Carpetright racks up multi-million pound fees as fundraise leaves costly loans in situ

 
Oliver Gill
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Carpetright Faces Store Closures
Carpetright expects to make a £9m loss for the year to April 2018 (Source: Getty)

Costs associated with Carpetright's rescue plan have hit almost £10m in a matter of weeks, as the wounded retailer today confirmed its £65m fundraise.

After shelling out almost £5m in fees to secure bridging loans of £27.5m from shareholder Meditor, today's share placing will cost the firm a further £5m with net proceeds expected of £60m.

Carpetright shares leapt almost 20 per cent on this morning's announcement that the placing had been fully underwritten.

Peel Hunt is to act as sponsor for the placing and is joined by Deutsche Bank as joint bookrunner.

The placing proceeds will be used to pay the first of two emergency loans stumped up by charitable-trust backed Meditor. A £12.5m loan, upon which three per cent of interest was due, was extended to Carpetright on 21 March and will be repaid in full once the placing goes live on 8 June as expected.

Funds will also be used to cover £6m of anticipated costs associated with Carpetright's company voluntary arrangement (CVA) restructuring – a move which will see 81 stores closed.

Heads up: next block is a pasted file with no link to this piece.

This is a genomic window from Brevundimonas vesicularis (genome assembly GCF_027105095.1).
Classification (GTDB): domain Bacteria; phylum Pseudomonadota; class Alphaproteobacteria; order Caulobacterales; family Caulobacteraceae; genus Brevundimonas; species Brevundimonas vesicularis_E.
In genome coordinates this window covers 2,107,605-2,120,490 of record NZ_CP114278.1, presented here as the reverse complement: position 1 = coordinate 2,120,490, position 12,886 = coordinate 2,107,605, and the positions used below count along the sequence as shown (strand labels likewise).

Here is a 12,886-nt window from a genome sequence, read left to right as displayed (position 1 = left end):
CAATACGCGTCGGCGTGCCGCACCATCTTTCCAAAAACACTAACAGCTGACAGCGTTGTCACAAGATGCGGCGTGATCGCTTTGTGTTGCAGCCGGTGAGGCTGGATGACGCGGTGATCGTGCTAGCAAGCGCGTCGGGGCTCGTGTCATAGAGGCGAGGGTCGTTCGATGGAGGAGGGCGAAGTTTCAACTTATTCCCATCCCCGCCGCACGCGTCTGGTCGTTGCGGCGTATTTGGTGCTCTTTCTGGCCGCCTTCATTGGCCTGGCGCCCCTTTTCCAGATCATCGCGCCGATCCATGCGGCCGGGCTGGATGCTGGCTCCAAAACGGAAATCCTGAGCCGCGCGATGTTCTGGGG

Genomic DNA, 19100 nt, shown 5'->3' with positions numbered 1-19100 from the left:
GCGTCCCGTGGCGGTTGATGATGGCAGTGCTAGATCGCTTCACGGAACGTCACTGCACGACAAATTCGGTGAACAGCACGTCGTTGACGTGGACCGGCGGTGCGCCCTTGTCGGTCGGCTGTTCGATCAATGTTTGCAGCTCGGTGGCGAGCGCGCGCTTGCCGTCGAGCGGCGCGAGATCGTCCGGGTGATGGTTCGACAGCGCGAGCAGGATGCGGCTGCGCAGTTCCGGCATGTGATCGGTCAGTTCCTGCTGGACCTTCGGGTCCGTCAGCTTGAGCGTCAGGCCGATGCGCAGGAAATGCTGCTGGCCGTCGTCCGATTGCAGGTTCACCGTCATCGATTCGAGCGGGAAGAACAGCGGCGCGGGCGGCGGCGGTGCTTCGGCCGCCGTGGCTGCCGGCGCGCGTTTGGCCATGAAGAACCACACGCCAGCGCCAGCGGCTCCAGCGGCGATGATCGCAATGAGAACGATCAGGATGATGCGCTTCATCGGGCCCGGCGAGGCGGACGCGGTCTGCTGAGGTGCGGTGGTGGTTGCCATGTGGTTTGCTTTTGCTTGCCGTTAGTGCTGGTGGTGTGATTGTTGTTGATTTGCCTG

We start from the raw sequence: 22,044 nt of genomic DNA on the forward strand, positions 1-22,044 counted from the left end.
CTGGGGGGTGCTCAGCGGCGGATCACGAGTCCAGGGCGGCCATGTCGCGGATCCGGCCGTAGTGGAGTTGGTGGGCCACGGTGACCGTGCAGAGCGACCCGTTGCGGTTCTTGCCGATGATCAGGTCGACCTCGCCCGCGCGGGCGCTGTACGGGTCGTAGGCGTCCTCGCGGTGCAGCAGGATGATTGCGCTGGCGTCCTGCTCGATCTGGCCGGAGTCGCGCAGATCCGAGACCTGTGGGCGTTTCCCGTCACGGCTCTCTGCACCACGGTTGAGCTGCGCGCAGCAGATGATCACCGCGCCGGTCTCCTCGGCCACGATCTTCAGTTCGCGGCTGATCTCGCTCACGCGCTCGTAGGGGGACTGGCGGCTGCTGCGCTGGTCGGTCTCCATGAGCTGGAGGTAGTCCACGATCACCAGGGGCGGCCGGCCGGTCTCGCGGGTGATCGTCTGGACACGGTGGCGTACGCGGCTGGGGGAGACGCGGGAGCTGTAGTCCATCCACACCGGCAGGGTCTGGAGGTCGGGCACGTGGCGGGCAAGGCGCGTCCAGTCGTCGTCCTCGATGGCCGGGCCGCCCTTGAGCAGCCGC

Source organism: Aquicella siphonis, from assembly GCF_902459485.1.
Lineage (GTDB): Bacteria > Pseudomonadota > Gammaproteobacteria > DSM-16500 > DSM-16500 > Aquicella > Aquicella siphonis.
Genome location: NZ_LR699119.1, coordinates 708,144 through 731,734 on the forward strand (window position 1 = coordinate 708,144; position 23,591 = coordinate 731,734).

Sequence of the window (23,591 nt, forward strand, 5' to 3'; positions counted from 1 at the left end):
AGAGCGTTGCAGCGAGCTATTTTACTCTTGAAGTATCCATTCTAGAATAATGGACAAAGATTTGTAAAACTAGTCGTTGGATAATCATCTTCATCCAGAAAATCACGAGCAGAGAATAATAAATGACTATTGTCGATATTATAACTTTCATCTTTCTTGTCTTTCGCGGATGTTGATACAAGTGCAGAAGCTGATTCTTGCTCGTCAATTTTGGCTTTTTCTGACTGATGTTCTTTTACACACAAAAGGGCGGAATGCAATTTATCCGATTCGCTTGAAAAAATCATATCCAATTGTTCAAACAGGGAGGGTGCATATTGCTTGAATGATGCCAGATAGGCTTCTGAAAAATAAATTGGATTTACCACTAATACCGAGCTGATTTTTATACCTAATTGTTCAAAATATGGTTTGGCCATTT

Read more: Carpetright creditors approve CVA: Here's the full list of 81 closures

Meditor also lent Carpetright £15m on 11 May. Proceeds from the fundraising will not be used to repay this debt, which attracts an eye-watering 18 per cent rate of interest. The loan is due to be repaid in the summer of 2020, meaning interest charges alone could hit around £5m if Carpetright fails to refinance it in the meantime.

Creditors gave their final approval to Carpetright's CVA at the end of last month. The firm said it will swing into an annual loss for the year April, blaming a lack of consumer confidence and the disruption caused by its protracted restructuring.

Read more: Carpetright shares sink on news it plans to close 92 stores

Analysis – good money after bad?

"Observers of Carpetright’s £60m Placing and Open Offer today might be questioning what on earth is going to change. Here is a terrestrial retail model from the 1980s asking landlords for lower rents and shareholders for more cash. Is this not throwing good money after bad?" said Edison analyst Paul Hickman.

In fact what is going on here is really quite radical. Management is open in saying the physical estate had become too large. It has already succeeded in exiting 176 of the 586 stores it had in 2010. Recent competition from Martin Harris’ Tapi has brought the issues into high relief. Under Carpetright’s CVA proposal, it intends to terminate leases early on a further 92 stores, and in addition it is asking landlords to reduce rent on a total of 113 sites.

Hickman continued: "A vital part of the new business plan is to upgrade its digital platform using contemporary software that will bring its digital marketing into the 21st century. This is an area of real challenge, with disruptive models like eve sleep attacking consumer durable space, once thought of as the last bastion of terrestrial retail.

"This does look like a serious and comprehensive effort to lift Carpetright out of the cycle of decline that has hit other legacy retailers."

Read more: Carpetright manages to grab £15m of emergency funding

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